What poses the greatest hurdle in achieving our goals – is it the difficulty of the mission, the height of the mountain, or our own internal resistance and fear? How much of our success is dependent on attitude and self-confidence as opposed to skills? And can we even know how many skills we actually have? How high can we reach and what is our greatest impediment in reaching there?
The answers are contained in this week’s Torah reading, which relates the reconnaissance mission of the spies to scout out the Promised Land, and their report that it is impossible to settle it – for its inhabitants are giants. “We were like tiny grasshoppers in our own eyes, as well as in their eyes.”
This may well be the first recorded instance of what psychologists call “projection” – the act of ascribing to other people feelings you have about yourself, that is, imagining, or projecting onto others, feelings that originate with you.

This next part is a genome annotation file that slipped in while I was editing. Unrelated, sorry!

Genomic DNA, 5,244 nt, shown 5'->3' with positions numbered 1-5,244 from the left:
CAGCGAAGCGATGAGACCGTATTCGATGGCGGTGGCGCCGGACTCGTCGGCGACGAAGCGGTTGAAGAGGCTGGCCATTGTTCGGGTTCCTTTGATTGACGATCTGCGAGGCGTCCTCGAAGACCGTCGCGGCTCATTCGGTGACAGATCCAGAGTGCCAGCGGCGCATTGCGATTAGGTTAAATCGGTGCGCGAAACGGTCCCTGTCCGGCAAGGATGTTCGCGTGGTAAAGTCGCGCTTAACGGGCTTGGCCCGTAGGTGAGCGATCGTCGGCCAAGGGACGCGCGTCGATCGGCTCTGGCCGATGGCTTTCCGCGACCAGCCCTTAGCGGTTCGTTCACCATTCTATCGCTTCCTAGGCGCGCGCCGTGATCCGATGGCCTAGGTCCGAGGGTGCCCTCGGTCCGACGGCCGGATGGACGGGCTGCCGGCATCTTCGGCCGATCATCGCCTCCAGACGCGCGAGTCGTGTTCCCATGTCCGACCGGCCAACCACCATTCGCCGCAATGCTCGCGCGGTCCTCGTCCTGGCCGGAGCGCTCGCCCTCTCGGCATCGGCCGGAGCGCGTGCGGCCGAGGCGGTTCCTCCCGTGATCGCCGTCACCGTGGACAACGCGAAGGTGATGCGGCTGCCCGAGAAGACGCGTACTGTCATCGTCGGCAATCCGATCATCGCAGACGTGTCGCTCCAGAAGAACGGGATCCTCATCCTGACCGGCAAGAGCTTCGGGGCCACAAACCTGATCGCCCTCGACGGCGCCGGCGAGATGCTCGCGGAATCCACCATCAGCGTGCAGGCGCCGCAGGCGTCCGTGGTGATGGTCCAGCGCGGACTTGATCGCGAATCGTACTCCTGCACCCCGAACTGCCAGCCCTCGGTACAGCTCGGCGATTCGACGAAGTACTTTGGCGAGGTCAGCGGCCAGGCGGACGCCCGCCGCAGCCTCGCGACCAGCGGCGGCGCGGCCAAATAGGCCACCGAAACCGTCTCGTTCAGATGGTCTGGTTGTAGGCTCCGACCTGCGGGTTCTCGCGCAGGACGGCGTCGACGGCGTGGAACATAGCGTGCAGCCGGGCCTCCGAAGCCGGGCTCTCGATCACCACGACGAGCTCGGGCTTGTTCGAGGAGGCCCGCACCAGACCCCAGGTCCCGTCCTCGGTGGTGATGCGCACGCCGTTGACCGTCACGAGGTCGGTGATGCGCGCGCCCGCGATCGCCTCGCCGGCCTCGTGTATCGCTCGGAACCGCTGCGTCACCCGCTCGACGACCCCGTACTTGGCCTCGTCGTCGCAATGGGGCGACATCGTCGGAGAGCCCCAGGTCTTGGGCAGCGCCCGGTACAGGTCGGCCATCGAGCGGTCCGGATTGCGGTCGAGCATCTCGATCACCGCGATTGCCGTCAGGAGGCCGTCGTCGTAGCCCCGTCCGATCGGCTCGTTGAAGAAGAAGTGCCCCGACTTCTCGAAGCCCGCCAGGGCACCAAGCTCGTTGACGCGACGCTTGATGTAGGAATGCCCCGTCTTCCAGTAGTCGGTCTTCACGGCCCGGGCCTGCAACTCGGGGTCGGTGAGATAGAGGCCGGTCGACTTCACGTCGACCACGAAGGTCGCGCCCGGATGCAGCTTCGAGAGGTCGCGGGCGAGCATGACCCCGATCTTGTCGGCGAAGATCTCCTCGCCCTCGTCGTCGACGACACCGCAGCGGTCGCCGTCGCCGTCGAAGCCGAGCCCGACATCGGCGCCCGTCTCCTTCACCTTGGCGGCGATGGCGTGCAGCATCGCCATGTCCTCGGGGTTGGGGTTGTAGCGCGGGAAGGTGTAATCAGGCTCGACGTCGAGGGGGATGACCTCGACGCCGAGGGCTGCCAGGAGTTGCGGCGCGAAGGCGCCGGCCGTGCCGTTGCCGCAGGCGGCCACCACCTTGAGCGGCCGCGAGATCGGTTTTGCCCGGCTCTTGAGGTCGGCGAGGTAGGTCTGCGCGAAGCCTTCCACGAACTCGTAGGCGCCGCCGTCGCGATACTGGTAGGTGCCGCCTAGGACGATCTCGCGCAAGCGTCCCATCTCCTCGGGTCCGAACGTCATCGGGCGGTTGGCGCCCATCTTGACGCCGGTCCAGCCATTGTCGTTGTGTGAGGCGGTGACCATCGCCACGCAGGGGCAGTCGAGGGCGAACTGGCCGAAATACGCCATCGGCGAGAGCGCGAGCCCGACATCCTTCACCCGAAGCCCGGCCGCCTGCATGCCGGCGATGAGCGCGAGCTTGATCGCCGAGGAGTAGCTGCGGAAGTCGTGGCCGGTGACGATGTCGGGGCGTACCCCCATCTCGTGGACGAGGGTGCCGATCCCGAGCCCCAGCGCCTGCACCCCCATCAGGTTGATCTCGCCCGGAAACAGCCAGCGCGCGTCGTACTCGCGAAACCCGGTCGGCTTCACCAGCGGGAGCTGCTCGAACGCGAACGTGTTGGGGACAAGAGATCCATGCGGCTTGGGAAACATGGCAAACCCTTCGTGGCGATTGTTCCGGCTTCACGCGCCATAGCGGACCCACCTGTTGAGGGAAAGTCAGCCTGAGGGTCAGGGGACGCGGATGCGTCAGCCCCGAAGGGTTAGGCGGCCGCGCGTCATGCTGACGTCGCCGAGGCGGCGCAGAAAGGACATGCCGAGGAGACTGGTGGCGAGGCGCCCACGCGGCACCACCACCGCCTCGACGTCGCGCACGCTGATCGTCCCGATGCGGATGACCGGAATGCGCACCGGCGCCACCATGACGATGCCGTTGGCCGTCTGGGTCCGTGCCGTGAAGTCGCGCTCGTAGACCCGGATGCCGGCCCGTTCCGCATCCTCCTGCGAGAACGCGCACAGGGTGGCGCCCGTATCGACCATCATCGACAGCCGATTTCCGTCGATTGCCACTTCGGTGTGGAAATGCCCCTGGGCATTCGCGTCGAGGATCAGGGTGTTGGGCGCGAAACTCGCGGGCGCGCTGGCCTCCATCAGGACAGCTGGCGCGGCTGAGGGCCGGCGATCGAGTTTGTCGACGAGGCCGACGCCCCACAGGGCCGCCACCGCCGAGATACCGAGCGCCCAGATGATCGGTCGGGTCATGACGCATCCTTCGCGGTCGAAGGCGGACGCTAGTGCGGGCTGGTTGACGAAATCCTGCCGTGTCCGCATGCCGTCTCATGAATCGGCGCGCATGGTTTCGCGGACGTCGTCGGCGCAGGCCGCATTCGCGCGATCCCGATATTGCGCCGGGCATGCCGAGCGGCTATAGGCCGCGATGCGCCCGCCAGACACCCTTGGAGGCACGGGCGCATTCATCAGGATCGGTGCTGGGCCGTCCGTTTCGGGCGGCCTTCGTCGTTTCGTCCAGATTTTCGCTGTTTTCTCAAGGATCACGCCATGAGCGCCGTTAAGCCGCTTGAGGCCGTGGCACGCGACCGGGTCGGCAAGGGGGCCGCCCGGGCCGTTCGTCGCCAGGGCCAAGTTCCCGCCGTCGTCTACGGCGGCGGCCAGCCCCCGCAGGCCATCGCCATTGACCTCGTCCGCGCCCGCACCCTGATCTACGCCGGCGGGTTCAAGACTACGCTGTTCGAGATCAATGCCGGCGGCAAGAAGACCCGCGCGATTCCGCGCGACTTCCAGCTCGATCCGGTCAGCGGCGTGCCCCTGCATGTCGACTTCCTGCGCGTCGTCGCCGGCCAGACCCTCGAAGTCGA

When the spies saw themselves as weak and tiny, then everyone around them also saw them that way. Their reaction teaches us the nature of our greatest enemy (ourselves), as well as the secret to success (ditto): The only thing that can prevent us from accessing our enormous inner potential is our own self-defeating attitude and low self-esteem.
This sermon examines the common phenomenon of the “self-fulfilling prophecy” and explains what we can do to prevent it from taking us down the path of insecurity and fear … as well, what it takes to find that courage to have a winning attitude to reach the greatest heights.
As we approach the 23rd anniversary of Gimmel Tammuz and we look to renew our connection to the Rebbe and his teachings, this is one of the revolutionary principles that the Rebbe imbued in us: Nothing is impossible. When you believe and have confidence in your Divine mission, you can achieve anything that you set your mind to do. Take the initiative, and you will be surprised by the results.